When many people decide to go after commercial modeling work, they arrange a photo session with a photographer and ask “What should I do?” To get the most out of your session so you can put together the best portfolio possible, there are four specific things you want to do to prepare for your photo shoot.
The first and most important step is to look in the mirror and be honest with yourself. How are you realistically going to get cast in a commercial print campaign? Do you have a high-end look and should be booking jobs for Gap catalogs where you’re getting roles because of your great looks? Or do you have more of the everyday person type of look and can get hired for the doctor, real estate agent, or sick person for a pharmaceutical campaign? Without understanding how you are honestly going to get cast, it makes it very difficult to create the right types of photos that will get you work.
After making the decision on your type, you’ll want to begin doing research. Instead of asking a photographer what you should do during a photo shoot, you want to find existing ads that are right for your category. Creating a number of different shots that look like ads while showing a variety of expressions and emotions will give you your best chance for getting both representation and bookings. Go through magazine ads that you could imagine seeing yourself in. When you see an ad and can honestly say, “I could do that ad,” then use the ad as a template for your photo shoot.
You want to have a photo that looks like an ad for a specific product or products without using logos or brand names. You have to make it look like an ad without any headlines or copy (the words in the ad). Some people make a mistake by thinking that if they show an actual product in their test shot, people might think they really did an ad for that company. Along with the legal issues, you could lose work by doing this because you won’t be considered for jobs with competitors of that company. So, use props without showing the actual product name or logo. While studying the ad, you also want to see what location is needed for the shot. Is this a shot you can recreate in a photographer’s studio or do you need to go out on location?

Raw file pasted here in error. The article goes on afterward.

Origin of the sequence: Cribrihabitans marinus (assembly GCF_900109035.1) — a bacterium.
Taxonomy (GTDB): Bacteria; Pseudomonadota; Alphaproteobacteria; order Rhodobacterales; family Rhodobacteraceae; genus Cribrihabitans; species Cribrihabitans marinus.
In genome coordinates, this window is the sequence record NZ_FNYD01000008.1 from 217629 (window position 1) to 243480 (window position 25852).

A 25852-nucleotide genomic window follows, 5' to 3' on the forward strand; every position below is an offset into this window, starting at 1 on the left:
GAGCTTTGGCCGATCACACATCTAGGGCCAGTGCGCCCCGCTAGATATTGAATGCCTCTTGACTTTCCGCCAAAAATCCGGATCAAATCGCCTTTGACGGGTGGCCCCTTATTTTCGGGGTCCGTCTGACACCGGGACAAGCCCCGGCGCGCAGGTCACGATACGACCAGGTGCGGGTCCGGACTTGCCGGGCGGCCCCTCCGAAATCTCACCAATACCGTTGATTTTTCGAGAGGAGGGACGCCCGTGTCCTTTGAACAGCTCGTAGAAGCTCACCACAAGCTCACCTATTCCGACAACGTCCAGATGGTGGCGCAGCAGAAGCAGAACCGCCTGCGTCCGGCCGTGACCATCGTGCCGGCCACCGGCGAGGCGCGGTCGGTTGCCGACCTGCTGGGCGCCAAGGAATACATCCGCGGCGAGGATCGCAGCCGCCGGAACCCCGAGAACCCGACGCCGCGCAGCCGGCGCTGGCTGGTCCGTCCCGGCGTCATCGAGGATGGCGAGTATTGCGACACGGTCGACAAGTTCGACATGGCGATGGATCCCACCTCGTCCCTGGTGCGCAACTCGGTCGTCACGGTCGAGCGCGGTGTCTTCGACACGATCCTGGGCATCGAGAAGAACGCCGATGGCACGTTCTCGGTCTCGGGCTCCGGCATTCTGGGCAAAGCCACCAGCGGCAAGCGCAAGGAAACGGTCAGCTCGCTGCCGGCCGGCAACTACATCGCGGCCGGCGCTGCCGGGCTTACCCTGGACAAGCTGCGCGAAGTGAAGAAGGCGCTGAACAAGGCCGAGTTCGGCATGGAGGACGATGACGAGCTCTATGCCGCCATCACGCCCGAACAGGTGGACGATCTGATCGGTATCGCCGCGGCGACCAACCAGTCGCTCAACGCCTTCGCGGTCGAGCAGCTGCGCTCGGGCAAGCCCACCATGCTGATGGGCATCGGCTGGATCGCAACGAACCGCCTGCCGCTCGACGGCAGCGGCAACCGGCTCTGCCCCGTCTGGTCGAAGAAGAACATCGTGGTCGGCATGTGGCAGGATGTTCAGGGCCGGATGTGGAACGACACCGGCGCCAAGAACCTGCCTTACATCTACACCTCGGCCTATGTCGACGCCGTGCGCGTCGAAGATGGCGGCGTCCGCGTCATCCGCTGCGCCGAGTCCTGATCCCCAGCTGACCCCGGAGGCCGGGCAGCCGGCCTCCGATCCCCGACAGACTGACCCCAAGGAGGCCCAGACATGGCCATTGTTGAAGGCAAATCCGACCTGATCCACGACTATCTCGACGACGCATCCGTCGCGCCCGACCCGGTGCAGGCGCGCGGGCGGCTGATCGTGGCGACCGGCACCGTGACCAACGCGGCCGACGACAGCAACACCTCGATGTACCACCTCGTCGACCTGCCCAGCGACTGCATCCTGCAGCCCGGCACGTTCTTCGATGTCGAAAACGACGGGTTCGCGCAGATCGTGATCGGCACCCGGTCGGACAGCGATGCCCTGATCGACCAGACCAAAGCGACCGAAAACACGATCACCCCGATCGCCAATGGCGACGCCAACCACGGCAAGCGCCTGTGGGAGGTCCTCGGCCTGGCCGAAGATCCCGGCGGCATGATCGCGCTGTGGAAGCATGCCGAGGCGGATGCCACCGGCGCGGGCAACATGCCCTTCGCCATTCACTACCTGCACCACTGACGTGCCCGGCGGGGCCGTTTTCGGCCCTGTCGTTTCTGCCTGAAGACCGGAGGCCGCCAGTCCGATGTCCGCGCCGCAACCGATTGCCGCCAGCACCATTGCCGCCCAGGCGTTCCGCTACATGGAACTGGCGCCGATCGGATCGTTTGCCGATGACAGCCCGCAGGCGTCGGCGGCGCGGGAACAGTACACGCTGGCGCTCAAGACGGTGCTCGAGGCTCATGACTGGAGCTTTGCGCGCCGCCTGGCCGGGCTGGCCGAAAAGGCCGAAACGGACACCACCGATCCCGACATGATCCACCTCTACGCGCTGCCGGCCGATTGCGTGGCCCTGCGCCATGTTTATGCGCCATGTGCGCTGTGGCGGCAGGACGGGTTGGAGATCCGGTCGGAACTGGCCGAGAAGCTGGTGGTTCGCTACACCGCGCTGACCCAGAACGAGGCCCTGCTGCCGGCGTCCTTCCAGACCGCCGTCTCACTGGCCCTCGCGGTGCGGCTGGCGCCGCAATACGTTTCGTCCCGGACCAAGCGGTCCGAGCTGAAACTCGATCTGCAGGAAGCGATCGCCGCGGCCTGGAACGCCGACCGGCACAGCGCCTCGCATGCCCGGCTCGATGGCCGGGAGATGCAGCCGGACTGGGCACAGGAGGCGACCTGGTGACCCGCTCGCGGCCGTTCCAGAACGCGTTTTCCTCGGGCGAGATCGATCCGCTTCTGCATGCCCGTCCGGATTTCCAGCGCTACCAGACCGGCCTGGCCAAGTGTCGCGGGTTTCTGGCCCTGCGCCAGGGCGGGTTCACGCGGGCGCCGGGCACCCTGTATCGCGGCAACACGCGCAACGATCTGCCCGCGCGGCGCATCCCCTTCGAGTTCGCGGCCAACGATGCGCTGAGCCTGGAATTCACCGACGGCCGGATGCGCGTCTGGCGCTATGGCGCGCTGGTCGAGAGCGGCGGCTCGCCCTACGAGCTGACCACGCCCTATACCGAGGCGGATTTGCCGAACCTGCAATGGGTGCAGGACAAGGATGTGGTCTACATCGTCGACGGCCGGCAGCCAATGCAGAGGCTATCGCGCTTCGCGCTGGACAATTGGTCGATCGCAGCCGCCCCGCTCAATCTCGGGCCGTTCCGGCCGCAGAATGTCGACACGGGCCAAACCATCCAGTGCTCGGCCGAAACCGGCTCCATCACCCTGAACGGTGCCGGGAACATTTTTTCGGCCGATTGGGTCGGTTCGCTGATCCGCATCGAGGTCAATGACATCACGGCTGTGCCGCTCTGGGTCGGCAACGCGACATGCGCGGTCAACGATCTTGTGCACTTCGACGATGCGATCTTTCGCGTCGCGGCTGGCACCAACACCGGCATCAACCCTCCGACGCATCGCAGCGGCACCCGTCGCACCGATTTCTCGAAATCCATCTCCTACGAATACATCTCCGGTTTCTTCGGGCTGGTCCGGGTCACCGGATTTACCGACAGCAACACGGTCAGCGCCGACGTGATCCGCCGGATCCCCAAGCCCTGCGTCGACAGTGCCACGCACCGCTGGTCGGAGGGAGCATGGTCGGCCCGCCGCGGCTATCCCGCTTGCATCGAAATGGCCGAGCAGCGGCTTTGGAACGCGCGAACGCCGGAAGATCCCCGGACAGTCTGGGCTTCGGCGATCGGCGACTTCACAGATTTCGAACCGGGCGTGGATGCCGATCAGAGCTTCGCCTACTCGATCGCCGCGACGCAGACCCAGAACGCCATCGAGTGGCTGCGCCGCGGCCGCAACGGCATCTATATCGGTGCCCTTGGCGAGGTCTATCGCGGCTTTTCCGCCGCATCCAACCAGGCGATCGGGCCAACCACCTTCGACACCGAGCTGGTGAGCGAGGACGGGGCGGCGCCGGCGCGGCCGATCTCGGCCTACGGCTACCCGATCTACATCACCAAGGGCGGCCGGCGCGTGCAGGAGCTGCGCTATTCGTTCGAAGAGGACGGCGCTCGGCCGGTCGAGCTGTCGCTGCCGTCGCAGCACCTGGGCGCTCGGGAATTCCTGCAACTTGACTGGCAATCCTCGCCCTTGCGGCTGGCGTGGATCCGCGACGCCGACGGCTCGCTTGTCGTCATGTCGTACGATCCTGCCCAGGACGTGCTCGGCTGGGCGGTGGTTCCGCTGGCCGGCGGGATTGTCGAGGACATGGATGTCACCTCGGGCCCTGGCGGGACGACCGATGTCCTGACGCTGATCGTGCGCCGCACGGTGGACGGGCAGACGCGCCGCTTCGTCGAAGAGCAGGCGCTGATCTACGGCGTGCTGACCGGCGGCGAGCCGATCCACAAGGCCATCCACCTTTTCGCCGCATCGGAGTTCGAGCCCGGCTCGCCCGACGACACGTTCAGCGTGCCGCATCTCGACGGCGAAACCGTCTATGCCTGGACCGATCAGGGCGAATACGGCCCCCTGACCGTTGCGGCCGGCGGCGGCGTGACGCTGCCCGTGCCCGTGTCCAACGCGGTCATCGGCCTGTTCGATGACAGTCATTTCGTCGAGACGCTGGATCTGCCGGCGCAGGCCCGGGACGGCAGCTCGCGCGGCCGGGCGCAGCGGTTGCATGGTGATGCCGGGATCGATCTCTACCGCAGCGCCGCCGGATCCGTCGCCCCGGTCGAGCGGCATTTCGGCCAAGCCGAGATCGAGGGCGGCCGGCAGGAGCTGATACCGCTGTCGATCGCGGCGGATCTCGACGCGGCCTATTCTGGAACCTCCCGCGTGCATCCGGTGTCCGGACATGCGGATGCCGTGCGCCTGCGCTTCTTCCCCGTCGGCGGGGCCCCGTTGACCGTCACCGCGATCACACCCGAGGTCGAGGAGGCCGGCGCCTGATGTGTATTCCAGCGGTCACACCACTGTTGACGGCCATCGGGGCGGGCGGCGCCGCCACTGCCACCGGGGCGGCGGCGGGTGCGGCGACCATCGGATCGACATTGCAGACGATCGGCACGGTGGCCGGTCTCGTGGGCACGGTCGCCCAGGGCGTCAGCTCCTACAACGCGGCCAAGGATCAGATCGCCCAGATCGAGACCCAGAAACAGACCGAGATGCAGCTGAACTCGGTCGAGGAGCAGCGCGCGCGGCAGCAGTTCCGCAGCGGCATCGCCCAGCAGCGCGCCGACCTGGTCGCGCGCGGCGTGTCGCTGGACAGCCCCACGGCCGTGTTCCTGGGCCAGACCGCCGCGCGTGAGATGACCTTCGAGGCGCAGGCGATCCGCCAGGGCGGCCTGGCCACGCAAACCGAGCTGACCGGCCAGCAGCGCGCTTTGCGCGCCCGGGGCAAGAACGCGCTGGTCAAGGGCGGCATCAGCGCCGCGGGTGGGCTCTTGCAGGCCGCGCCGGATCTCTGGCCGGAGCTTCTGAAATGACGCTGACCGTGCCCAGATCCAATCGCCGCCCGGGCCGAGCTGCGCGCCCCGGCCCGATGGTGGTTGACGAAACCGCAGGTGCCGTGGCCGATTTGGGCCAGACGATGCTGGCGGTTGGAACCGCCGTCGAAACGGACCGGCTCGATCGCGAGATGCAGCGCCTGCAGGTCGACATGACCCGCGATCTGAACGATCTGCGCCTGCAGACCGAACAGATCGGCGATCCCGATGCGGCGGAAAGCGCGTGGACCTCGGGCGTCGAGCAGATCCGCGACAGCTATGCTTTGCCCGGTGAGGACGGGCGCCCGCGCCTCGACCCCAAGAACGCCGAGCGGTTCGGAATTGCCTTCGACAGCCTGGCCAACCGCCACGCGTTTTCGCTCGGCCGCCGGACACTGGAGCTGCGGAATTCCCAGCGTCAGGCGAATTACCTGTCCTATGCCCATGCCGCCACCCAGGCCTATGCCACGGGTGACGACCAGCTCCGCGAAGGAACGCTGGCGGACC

READ: How to Become a Model
Along with magazines, you can also visit stock photography websites and search for your type. Typically, you will see thousands of photos that can give you ideas for how to create the shot. Once you figured out how to produce the right photo, then practice getting the right emotions and expressions. You can use a cell phone and make sure you have the skill to not only give the look that’s needed, but also show layers of emotions that could also work. With the location, props, and wardrobe finalized, now you just need to find a photographer. You can show samples of the shots you want and make sure the photographer is willing to leave the studio if needed and begin creating eye-catching photos that will grab the attention of industry professionals.
Once you have produced these photos, you want to begin placing them on your website, your agent’s site, and all other places where you are promoting yourself. Some people will tell you not to bother printing a composite sheet. This is the model’s headshot essentially. But, instead of just having one photo, a typical composite sheet, comp, or Zed card, typically has one photo on the front and three or four photos on the back. You will also include your name, contact information, and sizes on the card. It is always helpful to have some cards on hand. Every time you attend a go-see (the model’s audition) you always want to bring a few with you, just in case the photographer or client wants a copy.
If you have a physical card, then you can easily market yourself by mailing it to photographers, art and creative directors at advertising agencies, or even agents for representation. Most people will not open unsolicited attachments, so mailing a hard copy is a smart way for others to see your work.
Portfolio ready? Check out Backstage’s modeling listings!
The views expressed in this article are solely that of the individual(s) providing them,
and do not necessarily reflect the opinions of Backstage or its staff.